Our dependence on wireless coverage has brought up new issues for the wireless industry. The growing number of users and devices per person has had a drastic impact on coverage and connection speeds. Integrators of wireless communications as well as cellular providers are struggling to keep up with capacity issues and are constantly trying to determine solutions to fixing weak coverage. Coverage gaps and a lack of bandwidth, affect our ability to communicate efficiently and safely.
If you have ever been in an area where you experience symptoms such as:
- dropped calls
- garbled noises
- slow cellular internet
- internet timeouts
- increased battery usage (amongst others),
chances are that you are in an area with a weak coverage. Most of us have experienced this and can share in that frustration.
In our last blog post you may have notice the coined term ‘global mobile nomads’, relating to the factthat we are constantly texting, emailing and using mobile video, consuming enormous quantities of data. Voice and data consumption is increasing daily but most of the networks infrastructure is unableto keep up with the demand.
The distance from your mobile device to a cellular tower, as well the overloading of these macro cellular towers can play a major role in how reliable your coverage will be. Radio and light waves are part of the same electromagnetic spectrum and therefore behave in the same way when it comes to obstructions in their path. To put it into prospective, if you have a source of light, say a flashlight and hold an object in its path you will notice a shadow. Similarly with radio waves, if you put something in its path it will also form a shadow of sorts. If you look closely, when an object is closer to the surface the shadow will appear sharper but as you start moving the object away from the surface, it will begin to become more and more distorted (try it!). In terms of electromagnetic waves this experience is called knife-edge diffraction where the electromagnetic waves are directed inwards and towards the shadow region. Additionally, the amount a radio wave bends is dependent on its frequency, so the lower the frequency the more it will bend.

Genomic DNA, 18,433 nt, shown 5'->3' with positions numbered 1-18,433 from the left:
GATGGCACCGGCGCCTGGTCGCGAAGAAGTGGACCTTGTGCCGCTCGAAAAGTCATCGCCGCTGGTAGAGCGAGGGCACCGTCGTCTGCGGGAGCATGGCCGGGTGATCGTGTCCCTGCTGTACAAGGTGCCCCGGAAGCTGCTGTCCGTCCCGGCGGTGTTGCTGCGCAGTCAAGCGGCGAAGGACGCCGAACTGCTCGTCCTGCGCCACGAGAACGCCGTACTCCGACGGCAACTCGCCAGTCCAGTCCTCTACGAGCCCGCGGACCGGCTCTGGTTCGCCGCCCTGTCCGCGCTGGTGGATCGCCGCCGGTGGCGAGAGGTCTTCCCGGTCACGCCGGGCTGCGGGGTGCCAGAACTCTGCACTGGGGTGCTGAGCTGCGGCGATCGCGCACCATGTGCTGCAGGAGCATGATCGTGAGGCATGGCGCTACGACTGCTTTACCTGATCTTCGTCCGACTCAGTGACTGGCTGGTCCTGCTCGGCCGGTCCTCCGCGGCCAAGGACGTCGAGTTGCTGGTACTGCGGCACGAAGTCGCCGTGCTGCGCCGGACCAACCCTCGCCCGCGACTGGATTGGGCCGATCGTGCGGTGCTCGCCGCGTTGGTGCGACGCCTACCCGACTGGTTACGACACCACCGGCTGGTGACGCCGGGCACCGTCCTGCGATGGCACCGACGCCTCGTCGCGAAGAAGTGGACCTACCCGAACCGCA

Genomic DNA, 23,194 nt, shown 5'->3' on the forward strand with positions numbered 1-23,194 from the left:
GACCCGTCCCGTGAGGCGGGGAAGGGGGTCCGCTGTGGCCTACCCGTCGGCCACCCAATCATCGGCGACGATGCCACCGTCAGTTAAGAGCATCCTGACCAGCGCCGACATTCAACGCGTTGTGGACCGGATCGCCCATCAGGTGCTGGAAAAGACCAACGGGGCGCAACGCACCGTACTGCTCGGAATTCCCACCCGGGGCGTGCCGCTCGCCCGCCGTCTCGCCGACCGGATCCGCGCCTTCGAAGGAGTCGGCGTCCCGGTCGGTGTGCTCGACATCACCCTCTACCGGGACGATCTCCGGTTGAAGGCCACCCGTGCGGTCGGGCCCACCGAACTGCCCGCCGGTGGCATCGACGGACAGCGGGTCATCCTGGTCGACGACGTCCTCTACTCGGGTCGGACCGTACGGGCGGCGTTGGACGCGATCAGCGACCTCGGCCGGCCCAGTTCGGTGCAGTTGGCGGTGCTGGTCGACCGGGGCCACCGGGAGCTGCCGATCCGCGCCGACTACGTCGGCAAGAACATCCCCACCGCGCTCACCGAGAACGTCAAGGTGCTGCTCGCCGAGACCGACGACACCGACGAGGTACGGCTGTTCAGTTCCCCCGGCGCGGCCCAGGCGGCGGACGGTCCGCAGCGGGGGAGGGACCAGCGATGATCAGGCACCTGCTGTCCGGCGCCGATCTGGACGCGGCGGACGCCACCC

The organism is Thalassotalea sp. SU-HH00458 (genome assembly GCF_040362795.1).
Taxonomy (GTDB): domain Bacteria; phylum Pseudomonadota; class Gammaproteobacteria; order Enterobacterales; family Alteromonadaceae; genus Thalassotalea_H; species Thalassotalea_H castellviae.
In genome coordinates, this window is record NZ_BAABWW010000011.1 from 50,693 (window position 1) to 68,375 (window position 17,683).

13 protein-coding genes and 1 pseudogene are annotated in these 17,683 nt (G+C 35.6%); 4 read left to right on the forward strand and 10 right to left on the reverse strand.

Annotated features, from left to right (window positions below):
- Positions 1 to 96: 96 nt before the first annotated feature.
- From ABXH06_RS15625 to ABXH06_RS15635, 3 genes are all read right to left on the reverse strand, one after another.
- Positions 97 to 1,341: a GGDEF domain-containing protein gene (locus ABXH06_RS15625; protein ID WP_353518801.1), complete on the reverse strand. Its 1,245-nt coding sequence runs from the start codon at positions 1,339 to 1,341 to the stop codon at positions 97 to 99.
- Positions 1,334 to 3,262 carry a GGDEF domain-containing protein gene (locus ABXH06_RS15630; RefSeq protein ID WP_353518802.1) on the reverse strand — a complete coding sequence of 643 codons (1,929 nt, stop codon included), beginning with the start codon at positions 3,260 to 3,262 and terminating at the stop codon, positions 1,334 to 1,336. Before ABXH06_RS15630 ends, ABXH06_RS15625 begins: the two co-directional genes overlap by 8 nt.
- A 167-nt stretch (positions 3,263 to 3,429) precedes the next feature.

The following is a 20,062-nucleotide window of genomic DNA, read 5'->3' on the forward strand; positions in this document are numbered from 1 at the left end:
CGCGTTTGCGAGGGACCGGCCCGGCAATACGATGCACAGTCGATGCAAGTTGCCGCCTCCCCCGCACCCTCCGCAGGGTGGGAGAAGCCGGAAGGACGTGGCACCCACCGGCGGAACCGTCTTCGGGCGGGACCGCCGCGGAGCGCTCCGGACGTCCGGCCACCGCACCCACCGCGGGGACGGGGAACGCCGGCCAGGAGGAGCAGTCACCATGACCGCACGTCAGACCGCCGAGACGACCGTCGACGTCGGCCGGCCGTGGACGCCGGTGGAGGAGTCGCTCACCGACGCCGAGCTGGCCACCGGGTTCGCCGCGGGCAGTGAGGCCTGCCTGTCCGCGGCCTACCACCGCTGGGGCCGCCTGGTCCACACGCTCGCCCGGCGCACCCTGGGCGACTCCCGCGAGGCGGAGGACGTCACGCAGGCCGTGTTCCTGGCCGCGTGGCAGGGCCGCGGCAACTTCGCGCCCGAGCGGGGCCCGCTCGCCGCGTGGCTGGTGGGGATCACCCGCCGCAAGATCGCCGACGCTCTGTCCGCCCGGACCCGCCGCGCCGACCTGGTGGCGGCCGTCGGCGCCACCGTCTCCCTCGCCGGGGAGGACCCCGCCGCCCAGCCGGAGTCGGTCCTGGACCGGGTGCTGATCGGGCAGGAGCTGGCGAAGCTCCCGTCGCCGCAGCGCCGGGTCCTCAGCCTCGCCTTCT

So now imagine that the cell tower is our source of light. If the tower is placed in a location between a plateau and a hill, the areas around the plateau would experience low signal loss but the areas on the other side of the hill will suffer from a weaker and less reliable signal. A cellular tower’s ability to penetrate inside buildings is also a major factor that influences coverage and a problem that we are exceedingly seeing in dense urban environments such as New York City, Philadelphia, Boston, Atlanta and Washington, D.C.
You may notice that you experience poor reception indoors despite have good coverage when you walk outside the building or venue. Thisoften has a correlation between the metal-based or dense building materials that reflect or absorb RF signals, minimizing the signal strength indoors. Unfortunately, the building materials used in the modern construction process provide great insulation and structural strength but are also inevitably the biggest culprits of reflecting and absorbing RF signals, causing signal loss. These materials can include concrete, brick, copper wiring/plumbing and metal roofing to name a few.
Using distributed antenna systems is still currently the most viable solution to help alleviate concerns on wireless coverage, both indoors and outdoors.